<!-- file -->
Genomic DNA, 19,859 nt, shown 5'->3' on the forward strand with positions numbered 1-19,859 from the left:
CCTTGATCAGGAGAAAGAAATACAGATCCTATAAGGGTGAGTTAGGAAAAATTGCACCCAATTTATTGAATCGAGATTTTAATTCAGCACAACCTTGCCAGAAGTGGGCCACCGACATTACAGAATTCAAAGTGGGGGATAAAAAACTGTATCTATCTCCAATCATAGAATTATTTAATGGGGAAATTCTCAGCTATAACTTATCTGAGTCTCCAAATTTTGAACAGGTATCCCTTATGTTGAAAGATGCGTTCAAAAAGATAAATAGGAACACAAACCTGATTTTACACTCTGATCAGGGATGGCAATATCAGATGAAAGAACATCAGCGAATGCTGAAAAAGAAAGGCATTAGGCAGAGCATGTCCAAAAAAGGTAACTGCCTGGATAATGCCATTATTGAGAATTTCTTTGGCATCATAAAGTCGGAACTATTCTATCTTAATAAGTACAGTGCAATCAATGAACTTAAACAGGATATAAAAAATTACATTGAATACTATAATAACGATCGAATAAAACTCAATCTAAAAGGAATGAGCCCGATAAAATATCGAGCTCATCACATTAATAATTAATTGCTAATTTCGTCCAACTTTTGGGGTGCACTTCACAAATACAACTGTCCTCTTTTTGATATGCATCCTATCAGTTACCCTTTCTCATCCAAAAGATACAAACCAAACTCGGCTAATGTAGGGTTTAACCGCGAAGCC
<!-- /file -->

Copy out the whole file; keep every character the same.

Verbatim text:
Genomic DNA, 19,859 nt, shown 5'->3' on the forward strand with positions numbered 1-19,859 from the left:
CCTTGATCAGGAGAAAGAAATACAGATCCTATAAGGGTGAGTTAGGAAAAATTGCACCCAATTTATTGAATCGAGATTTTAATTCAGCACAACCTTGCCAGAAGTGGGCCACCGACATTACAGAATTCAAAGTGGGGGATAAAAAACTGTATCTATCTCCAATCATAGAATTATTTAATGGGGAAATTCTCAGCTATAACTTATCTGAGTCTCCAAATTTTGAACAGGTATCCCTTATGTTGAAAGATGCGTTCAAAAAGATAAATAGGAACACAAACCTGATTTTACACTCTGATCAGGGATGGCAATATCAGATGAAAGAACATCAGCGAATGCTGAAAAAGAAAGGCATTAGGCAGAGCATGTCCAAAAAAGGTAACTGCCTGGATAATGCCATTATTGAGAATTTCTTTGGCATCATAAAGTCGGAACTATTCTATCTTAATAAGTACAGTGCAATCAATGAACTTAAACAGGATATAAAAAATTACATTGAATACTATAATAACGATCGAATAAAACTCAATCTAAAAGGAATGAGCCCGATAAAATATCGAGCTCATCACATTAATAATTAATTGCTAATTTCGTCCAACTTTTGGGGTGCACTTCACAAATACAACTGTCCTCTTTTTGATATGCATCCTATCAGTTACCCTTTCTCATCCAAAAGATACAAACCAAACTCGGCTAATGTAGGGTTTAACCGCGAAGCC